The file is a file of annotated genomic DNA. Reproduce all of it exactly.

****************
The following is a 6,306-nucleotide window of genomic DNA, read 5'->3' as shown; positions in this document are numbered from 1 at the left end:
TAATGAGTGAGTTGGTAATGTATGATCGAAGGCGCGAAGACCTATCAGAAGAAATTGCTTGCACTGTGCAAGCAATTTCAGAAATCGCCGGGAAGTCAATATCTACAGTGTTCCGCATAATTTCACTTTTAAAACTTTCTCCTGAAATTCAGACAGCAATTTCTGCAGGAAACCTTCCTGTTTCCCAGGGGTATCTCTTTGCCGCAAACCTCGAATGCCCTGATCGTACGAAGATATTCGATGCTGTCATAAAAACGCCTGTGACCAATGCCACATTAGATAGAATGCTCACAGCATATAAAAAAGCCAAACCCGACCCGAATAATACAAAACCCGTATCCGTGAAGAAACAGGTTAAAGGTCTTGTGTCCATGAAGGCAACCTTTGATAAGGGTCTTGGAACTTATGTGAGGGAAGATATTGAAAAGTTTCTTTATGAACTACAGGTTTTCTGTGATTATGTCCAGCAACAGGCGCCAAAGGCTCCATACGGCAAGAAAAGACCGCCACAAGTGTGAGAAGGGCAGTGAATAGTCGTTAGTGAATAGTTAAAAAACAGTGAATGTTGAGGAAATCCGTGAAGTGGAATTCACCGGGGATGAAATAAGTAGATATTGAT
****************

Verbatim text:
The following is a 6,306-nucleotide window of genomic DNA, read 5'->3' as shown; positions in this document are numbered from 1 at the left end:
TAATGAGTGAGTTGGTAATGTATGATCGAAGGCGCGAAGACCTATCAGAAGAAATTGCTTGCACTGTGCAAGCAATTTCAGAAATCGCCGGGAAGTCAATATCTACAGTGTTCCGCATAATTTCACTTTTAAAACTTTCTCCTGAAATTCAGACAGCAATTTCTGCAGGAAACCTTCCTGTTTCCCAGGGGTATCTCTTTGCCGCAAACCTCGAATGCCCTGATCGTACGAAGATATTCGATGCTGTCATAAAAACGCCTGTGACCAATGCCACATTAGATAGAATGCTCACAGCATATAAAAAAGCCAAACCCGACCCGAATAATACAAAACCCGTATCCGTGAAGAAACAGGTTAAAGGTCTTGTGTCCATGAAGGCAACCTTTGATAAGGGTCTTGGAACTTATGTGAGGGAAGATATTGAAAAGTTTCTTTATGAACTACAGGTTTTCTGTGATTATGTCCAGCAACAGGCGCCAAAGGCTCCATACGGCAAGAAAAGACCGCCACAAGTGTGAGAAGGGCAGTGAATAGTCGTTAGTGAATAGTTAAAAAACAGTGAATGTTGAGGAAATCCGTGAAGTGGAATTCACCGGGGATGAAATAAGTAGATATTGAT